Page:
Bridging the gap between a promising idea and a patented product can be an exciting time for any first-time inventor. But, as with any business venture, it is important to choose partners wisely. As Palo Alto Software founder and intellectual property advisor Tim Berry explained in a recent guest post for Business Insider, aspiring applicants could quickly find themselves swimming in "shark-filled waters."
Following a recent email inquiry he received from a prospective inventor, Berry was reminded of how quickly a cursory online search can send startups toward a risky proposition. The business owner described a situation in which the private firm he was working with proposed a fee of more than $10,000 for assistance throughout the patent application and product marketing processes.
Yet, as Berry noted, there was no mention of traditional profit-percentage arrangements or anything that would suggest the consulting firm was taking comparable risk or providing any assurances of a successful venture. Worse yet, the applicant seemed to have confused the entity as an extension of his state's patent office.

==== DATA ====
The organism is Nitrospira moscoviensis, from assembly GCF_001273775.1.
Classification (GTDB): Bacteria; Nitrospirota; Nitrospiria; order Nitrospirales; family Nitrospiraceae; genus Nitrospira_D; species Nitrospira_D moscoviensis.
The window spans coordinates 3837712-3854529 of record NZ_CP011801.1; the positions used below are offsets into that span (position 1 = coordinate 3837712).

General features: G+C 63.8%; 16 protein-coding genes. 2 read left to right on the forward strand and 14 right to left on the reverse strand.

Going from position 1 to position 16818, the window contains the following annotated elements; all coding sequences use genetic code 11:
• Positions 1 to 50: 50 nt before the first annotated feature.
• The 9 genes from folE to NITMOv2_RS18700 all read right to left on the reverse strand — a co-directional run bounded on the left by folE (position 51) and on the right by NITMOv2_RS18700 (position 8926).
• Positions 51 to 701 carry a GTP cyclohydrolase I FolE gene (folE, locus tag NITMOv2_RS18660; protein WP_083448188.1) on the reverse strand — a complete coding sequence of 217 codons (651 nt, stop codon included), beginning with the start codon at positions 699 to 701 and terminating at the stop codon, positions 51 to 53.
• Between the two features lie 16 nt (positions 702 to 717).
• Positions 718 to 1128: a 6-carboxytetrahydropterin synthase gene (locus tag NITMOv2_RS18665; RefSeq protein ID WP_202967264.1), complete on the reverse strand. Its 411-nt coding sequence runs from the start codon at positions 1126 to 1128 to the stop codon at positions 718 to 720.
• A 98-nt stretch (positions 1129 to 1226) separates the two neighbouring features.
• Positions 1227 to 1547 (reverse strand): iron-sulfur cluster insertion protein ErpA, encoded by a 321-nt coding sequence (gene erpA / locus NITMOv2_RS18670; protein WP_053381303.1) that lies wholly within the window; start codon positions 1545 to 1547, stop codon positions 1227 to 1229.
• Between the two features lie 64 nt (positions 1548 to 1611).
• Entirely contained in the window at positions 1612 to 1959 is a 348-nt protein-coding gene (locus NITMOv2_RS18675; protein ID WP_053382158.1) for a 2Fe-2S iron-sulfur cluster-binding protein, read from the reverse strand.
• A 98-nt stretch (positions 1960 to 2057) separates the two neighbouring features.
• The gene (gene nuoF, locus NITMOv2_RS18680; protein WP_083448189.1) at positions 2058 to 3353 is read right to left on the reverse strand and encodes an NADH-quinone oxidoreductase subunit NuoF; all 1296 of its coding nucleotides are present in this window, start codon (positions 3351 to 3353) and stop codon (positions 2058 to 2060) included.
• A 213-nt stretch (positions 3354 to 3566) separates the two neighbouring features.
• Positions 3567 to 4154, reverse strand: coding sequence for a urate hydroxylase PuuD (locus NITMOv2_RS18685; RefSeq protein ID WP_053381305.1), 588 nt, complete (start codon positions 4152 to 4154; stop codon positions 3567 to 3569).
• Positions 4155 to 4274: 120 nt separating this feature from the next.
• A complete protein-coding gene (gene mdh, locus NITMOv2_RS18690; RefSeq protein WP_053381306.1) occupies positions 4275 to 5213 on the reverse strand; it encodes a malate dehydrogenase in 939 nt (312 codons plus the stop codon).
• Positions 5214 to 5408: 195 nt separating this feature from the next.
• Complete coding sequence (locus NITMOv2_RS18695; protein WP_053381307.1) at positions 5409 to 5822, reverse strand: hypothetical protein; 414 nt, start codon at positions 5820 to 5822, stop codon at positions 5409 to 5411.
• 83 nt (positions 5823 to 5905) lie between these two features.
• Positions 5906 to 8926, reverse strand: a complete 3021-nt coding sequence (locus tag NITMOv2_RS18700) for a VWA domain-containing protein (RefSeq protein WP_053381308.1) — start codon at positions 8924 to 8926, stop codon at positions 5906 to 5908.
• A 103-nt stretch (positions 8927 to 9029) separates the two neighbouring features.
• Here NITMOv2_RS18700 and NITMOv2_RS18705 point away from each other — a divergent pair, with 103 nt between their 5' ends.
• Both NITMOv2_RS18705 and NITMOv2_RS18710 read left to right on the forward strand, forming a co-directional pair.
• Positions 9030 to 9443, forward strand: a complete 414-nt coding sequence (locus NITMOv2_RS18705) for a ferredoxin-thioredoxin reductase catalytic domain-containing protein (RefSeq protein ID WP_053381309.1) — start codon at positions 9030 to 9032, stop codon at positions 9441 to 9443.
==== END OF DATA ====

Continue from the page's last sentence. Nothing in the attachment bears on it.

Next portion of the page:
While the business owner may assume a portion of the blame in this instance, the events highlight the type of diligence that is required from Day 1 of the patenting process. According to the Financial Post, hopeful inventors should first narrow the field of prospective partners to attorneys or agencies with a clear specialization or subject matter expertise related to the proposed product or service.
At the same time, they must also be prepared to deliver a concise explanation of their invention's design components and potential market value. Without this perspective, patent partners will have a much more difficult time creating a responsible and commercially successful strategy.